# Proving that if $m$ has a primitive root then $x^{n}\equiv 1 \pmod m$ has at most $n$ solutions?

I'm stuck trying to prove this and need some help. I have cooked up a solution below and would love if someone can verify if it's correct.

First, the congruence is solvable provided $$\varphi(m) \mid n$$ because $$a^n=a^{\varphi(m)t} \equiv 1 \pmod{m}$$ via Euler's theorem.

Second, if $$g$$ is a primitive root (i.e. $$g^{\varphi(m)}\equiv 1 \pmod m$$), then we can write $$x=g^{k}$$ for some integer $$k$$. Then $$x^{n}=g^{nk}\equiv 1 \pmod m$$ has the same number of solutions as $$ny \equiv 0 \pmod {\varphi(m)}$$, which is equivalent to $$ny=\varphi(m)d$$ or $$y=\frac{\varphi(m)d}{n}$$ for some $$d$$.

We can take $$d=0, 1, \dots, n-1$$ to obtain possibly upto $$n$$ different solutions. The choice $$d=n$$ wouldn't give a new solution because $$n\equiv 0 \pmod{\varphi(m)}$$.

• Does this answer your question? Does the equation $x^n\equiv 1\pmod p$ has at most $n$ solutions? May 19, 2021 at 9:36
• @ParclyTaxel, the proof there assumes $p$ is a prime. Here $m$ is possibly composite. Moreover, I'm looking to see if my proof is correct. May 19, 2021 at 9:40

What you are arguing here can be in general extended to any cyclic group. Your argument seems to be correct except for "congruence has a solution provided $$\varphi(m) | n$$". Because $$n$$ can be even less than $$\varphi(m)$$. What you are showing is that if $$\varphi(m)|n$$, then the congruence has a solution.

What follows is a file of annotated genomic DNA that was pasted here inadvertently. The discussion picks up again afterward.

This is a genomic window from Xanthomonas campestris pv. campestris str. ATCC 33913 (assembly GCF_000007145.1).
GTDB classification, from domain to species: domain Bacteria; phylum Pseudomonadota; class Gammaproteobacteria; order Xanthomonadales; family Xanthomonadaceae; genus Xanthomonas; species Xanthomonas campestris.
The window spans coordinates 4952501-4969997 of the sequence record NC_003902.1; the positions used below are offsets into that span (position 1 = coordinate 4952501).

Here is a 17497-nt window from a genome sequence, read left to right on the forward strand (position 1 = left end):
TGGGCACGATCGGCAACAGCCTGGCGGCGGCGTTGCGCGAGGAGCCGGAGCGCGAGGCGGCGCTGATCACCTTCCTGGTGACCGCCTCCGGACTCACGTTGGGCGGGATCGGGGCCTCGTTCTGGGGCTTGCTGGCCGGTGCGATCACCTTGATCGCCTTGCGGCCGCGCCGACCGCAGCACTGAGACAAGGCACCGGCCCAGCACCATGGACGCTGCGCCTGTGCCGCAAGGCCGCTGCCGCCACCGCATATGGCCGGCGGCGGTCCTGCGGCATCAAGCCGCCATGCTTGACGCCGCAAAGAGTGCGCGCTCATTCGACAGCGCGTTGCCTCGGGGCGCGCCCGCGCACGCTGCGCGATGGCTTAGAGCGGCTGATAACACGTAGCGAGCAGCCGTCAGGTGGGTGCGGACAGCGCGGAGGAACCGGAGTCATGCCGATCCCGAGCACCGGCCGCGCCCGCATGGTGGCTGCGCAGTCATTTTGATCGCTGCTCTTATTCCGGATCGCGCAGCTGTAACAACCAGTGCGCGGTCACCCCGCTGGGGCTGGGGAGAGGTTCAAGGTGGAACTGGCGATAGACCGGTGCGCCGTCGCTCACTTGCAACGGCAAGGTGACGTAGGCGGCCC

In general, for a cyclic group $$G$$, we may adopt your reasoning. We also may argue in a different way as follows: Let us assume that order of $$G=m$$ and let $$n. Let $$e$$ be the identity element of the group. We are concerned about number of solutions to $$x^n =e$$, in $$G$$. Note that $$n$$ need not be a divisor of $$m$$. If $$x$$ satisfies the above equation, then order of $$x$$ say $$p$$, must divide $$n$$. Number of elements in G (cyclic) of order $$p$$ is $$\varphi(p)$$. Thus number of solutions to the above equation is at most $$\sum_{d|n} \varphi(d) = n$$. The reason for using the word 'at most' is that some of the divisors considered in the above sum may not be divisors of $$m$$. Since we count only those divisors which are the orders of some elements and since order of elements divide $$m$$, some divisors may miss in count.